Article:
United Utilities say it is planting trees and restoring blanket bog in the Peak District to help combat climate change.
The regional water firm has planted 10,000 trees around its treatment works in Kinder in Hayfield - near Kinder Reservoir and famous beauty spot Kinder Scout.
It’s another step towards the company's ambitious goal of planting one million trees on its estates by 2030.
The trees being planted are all native broadleaf varieties, such as oak, silver birch and rowan, which the firm say will 'help improve the landscape and biodiversity in the area'.
Kinder Water Treatment Works was built in 1912 to filter the water from Kinder Reservoir before it was piped to local homes and businesses. The brick building with its rows of arched windows and skylights is a familiar landmark to locals and visitors to the Kinder Valley.
The iconic building has stood derelict since 1995, when United Utilities diverted the water from Kinder Reservoir to the Wybersley water treatment plant near Stockport, and was put on the market back in 2015.
Meanwhile, United Utilities has also recently completed significant sphagnum moss planting in the Goyt Valley, as part of an ongoing conservation programme there which is linked to its 1,000 hectare peatland restoration target.
In the Goyt Valley, the company is restoring and enhancing priority habitats, with particular emphasis on blanket bog vegetation communities. The restoration of these habitats will support the populations of important moorland bird species, including merlin, golden plover and short-eared owl.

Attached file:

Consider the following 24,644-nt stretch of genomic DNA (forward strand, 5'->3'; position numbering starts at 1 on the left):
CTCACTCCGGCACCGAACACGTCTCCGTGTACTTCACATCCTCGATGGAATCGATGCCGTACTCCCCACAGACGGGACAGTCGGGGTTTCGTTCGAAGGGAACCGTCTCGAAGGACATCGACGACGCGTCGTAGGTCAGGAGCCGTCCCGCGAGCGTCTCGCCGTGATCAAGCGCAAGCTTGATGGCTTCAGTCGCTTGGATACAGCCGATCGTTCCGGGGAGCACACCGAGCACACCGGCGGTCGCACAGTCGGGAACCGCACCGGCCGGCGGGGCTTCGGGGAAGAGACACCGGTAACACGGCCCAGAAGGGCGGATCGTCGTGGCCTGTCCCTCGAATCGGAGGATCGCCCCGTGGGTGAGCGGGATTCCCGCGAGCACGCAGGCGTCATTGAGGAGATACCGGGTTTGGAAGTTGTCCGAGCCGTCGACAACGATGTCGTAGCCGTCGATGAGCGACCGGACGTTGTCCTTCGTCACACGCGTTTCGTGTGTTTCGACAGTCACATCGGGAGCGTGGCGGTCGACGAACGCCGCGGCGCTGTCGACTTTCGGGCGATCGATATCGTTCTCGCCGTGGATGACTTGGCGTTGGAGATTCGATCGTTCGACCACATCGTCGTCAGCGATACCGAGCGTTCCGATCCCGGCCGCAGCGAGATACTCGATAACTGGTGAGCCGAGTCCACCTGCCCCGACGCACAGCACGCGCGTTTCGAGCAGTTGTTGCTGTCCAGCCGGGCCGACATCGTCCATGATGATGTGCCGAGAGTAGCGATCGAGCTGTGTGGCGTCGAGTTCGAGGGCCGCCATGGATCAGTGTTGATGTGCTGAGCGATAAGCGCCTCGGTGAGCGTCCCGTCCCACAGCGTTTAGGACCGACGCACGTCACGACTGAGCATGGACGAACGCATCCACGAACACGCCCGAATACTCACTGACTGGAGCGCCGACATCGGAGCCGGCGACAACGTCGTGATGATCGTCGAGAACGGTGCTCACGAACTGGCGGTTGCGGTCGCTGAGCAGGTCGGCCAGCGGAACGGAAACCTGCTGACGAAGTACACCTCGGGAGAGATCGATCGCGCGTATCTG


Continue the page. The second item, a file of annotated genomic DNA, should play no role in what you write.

Sphagnum planting will help to increase the biodiversity of vegetation and will also contribute to improving water quality. Sphagnum also helps the peat retain more water on the moorland, which in the long term will help with flood management.
Ross Evans, United Utilities’ estates and land manager, said: “This is one of a host of formal tree planting schemes we’re carrying out across the region which follow on from the success of the pilot nursery project in Rivington, Lancashire in October 2020, where we planted 20,000 acorns all collected from local oak trees.
“Both the woodland and peat restoration projects are all part of our plans to be net zero carbon from the end of this decade.”
Already up to 25 per cent of the electricity used by United Utilities is generated on its own sites through renewable schemes such as solar farms, wind turbines and the production of biomethane from sewage treatment.
The company say that all 1,600 of its vehicles will run on electricity or alternative fuels such as hydrogen or biodiesel by 2028.
And by 2030, the water firm has pledged to improve its land holdings by planting more than one million new trees (creating 550ha of woodland) and restoring 1,000 hectares of internationally important peat bog.
The filter house at Kinder Water Treatment Works, pictured in 2012. Credit: Dave Dunford/Geograph.